Brandenburg v. Ohio
Significance, The Ohio Criminal Syndicalism Law, Whitney Reversed, Impact
State of Ohio
That conviction of Brandenburg under the Ohio Criminal Syndicalism Act violated the free speech clauses of the First and Fourteenth Amendments.
Chief Lawyer for Appellant
Chief Lawyer for Appellee
Justices for the Court
Hugo L. Black, William J. Brennan, Jr., William O. Douglas, Abe Fortas, John M. Harlan II, Thurgood Marshall, Potter Stewart, Earl Warren, Byron R. White (unsigned)
Date of Decision
9 June 1969
Ruled in favor of Brandenburg and overturned lower court decisions upholding Brandenburg's conviction under the Ohio Criminal Syndicalism Act.
- Schenck v. United States, 249 U.S. 47 (1919).
- Abrams v. United States, 250 U.S. 616 (1919).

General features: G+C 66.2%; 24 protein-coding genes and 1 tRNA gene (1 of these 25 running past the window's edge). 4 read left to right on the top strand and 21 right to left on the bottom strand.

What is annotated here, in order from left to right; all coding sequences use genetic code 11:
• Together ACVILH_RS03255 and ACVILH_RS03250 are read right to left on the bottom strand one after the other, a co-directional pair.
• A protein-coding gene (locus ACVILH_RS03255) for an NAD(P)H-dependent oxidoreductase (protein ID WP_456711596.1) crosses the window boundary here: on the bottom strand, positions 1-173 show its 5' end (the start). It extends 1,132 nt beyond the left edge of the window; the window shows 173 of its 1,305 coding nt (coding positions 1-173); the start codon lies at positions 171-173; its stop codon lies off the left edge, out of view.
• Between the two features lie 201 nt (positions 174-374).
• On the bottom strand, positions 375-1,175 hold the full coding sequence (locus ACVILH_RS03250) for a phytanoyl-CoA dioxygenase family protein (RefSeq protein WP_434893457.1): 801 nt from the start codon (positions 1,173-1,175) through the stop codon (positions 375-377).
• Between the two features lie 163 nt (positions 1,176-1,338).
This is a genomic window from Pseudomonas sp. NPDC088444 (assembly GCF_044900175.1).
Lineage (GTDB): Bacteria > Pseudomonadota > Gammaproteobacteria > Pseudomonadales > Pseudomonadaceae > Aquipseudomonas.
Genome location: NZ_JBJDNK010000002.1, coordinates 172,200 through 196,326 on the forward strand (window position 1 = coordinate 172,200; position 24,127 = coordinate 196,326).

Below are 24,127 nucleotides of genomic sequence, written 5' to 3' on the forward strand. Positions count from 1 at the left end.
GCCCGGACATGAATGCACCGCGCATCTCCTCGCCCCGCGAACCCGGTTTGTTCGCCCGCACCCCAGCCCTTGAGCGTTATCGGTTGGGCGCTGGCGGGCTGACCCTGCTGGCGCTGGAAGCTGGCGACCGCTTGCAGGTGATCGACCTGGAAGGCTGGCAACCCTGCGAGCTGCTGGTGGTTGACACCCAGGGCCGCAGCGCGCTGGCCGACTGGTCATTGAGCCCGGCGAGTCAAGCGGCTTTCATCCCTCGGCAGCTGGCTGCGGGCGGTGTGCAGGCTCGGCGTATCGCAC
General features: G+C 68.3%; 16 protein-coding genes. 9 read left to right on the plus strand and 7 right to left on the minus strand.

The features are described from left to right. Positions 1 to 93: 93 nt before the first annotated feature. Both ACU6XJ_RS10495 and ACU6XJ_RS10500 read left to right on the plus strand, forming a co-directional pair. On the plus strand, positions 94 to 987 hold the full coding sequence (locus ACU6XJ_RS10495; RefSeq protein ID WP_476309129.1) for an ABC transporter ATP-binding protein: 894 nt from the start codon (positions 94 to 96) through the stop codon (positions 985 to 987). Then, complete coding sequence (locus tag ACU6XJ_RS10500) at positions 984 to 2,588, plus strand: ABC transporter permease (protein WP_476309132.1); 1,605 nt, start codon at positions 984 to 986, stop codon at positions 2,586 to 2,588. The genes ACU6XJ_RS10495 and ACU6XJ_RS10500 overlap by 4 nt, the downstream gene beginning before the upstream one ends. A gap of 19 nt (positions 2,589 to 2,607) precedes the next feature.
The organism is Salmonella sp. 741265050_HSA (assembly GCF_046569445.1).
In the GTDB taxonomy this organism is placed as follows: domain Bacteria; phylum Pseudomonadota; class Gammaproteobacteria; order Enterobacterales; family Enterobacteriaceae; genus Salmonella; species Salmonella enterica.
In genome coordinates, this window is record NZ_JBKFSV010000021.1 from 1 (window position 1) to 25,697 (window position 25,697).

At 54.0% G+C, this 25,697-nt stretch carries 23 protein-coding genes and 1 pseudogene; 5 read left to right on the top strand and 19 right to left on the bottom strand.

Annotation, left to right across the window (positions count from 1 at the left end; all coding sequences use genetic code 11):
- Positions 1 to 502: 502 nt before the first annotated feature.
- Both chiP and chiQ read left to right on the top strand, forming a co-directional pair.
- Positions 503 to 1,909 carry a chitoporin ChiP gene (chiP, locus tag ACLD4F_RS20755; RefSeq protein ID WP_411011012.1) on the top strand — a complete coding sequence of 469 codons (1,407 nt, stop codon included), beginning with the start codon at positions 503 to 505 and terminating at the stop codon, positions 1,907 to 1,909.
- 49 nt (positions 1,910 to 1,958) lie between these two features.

- Gitlow v. New York, 268 U.S. 652 (1925).
- Whitney v. California, 274 U.S. 357 (1927).
- Dennis v. United States, 341 U.S. 494 (1951).
- Biskupic, Joan, and Elder Witt. Guide to the U.S. Supreme Court. 3rd edition. Washington, D.C: Congressional Quarterly, Inc., 1997.
- Epstein, Lee, and Thomas G. Walker. Constitutional Law for a Changing America: Rights, Liberties, and Justice. 2nd edition. Washington, DC: Congressional Quarterly Press, 1995.
- Sunstein, Cass R. "Is Violent Speech a Right?" The American Prospect, Summer 1995.
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- Bowe v. Colgate-Palmolive - Significance, Protective Legislation, Gender Segregation, The First Round, Appeals Court Overrules, Impact
- Brandenburg v. Ohio - Significance
- Brandenburg v. Ohio - The Ohio Criminal Syndicalism Law
- Brandenburg v. Ohio - Whitney Reversed
- Brandenburg v. Ohio - Impact
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